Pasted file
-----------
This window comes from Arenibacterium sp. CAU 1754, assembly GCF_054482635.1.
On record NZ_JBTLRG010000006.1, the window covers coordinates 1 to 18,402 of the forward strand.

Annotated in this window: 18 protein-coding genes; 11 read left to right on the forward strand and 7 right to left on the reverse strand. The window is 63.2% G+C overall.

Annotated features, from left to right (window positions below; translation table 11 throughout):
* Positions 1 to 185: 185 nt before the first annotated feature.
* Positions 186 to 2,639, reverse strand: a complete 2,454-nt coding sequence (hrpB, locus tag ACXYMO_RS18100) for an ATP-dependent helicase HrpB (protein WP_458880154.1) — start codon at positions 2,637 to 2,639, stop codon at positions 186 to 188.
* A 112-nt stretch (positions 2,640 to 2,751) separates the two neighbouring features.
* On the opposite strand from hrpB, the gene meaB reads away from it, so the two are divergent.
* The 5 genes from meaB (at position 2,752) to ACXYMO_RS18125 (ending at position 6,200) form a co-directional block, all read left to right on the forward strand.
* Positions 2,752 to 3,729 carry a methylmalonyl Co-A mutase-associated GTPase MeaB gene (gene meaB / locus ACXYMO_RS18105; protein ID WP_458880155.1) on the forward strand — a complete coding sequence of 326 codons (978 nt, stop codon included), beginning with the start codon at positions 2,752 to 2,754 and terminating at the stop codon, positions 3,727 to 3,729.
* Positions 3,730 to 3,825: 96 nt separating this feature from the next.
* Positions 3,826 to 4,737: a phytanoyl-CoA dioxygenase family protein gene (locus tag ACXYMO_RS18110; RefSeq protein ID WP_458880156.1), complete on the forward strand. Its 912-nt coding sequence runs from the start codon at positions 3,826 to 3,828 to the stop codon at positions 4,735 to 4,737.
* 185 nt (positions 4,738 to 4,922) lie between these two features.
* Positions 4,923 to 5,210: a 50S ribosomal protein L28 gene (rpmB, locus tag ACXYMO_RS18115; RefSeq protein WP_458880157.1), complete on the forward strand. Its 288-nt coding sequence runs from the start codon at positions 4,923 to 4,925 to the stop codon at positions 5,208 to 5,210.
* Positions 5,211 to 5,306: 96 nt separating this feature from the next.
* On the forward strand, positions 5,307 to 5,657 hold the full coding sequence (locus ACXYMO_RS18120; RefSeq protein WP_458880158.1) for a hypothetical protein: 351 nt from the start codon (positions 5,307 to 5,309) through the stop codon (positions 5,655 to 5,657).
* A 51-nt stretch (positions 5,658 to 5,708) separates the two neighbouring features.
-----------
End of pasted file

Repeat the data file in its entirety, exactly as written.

This window comes from Arenibacterium sp. CAU 1754, assembly GCF_054482635.1.
On record NZ_JBTLRG010000006.1, the window covers coordinates 1 to 18,402 of the forward strand.

Annotated in this window: 18 protein-coding genes; 11 read left to right on the forward strand and 7 right to left on the reverse strand. The window is 63.2% G+C overall.

Annotated features, from left to right (window positions below; translation table 11 throughout):
* Positions 1 to 185: 185 nt before the first annotated feature.
* Positions 186 to 2,639, reverse strand: a complete 2,454-nt coding sequence (hrpB, locus tag ACXYMO_RS18100) for an ATP-dependent helicase HrpB (protein WP_458880154.1) — start codon at positions 2,637 to 2,639, stop codon at positions 186 to 188.
* A 112-nt stretch (positions 2,640 to 2,751) separates the two neighbouring features.
* On the opposite strand from hrpB, the gene meaB reads away from it, so the two are divergent.
* The 5 genes from meaB (at position 2,752) to ACXYMO_RS18125 (ending at position 6,200) form a co-directional block, all read left to right on the forward strand.
* Positions 2,752 to 3,729 carry a methylmalonyl Co-A mutase-associated GTPase MeaB gene (gene meaB / locus ACXYMO_RS18105; protein ID WP_458880155.1) on the forward strand — a complete coding sequence of 326 codons (978 nt, stop codon included), beginning with the start codon at positions 2,752 to 2,754 and terminating at the stop codon, positions 3,727 to 3,729.
* Positions 3,730 to 3,825: 96 nt separating this feature from the next.
* Positions 3,826 to 4,737: a phytanoyl-CoA dioxygenase family protein gene (locus tag ACXYMO_RS18110; RefSeq protein ID WP_458880156.1), complete on the forward strand. Its 912-nt coding sequence runs from the start codon at positions 3,826 to 3,828 to the stop codon at positions 4,735 to 4,737.
* 185 nt (positions 4,738 to 4,922) lie between these two features.
* Positions 4,923 to 5,210: a 50S ribosomal protein L28 gene (rpmB, locus tag ACXYMO_RS18115; RefSeq protein WP_458880157.1), complete on the forward strand. Its 288-nt coding sequence runs from the start codon at positions 4,923 to 4,925 to the stop codon at positions 5,208 to 5,210.
* Positions 5,211 to 5,306: 96 nt separating this feature from the next.
* On the forward strand, positions 5,307 to 5,657 hold the full coding sequence (locus ACXYMO_RS18120; RefSeq protein WP_458880158.1) for a hypothetical protein: 351 nt from the start codon (positions 5,307 to 5,309) through the stop codon (positions 5,655 to 5,657).
* A 51-nt stretch (positions 5,658 to 5,708) separates the two neighbouring features.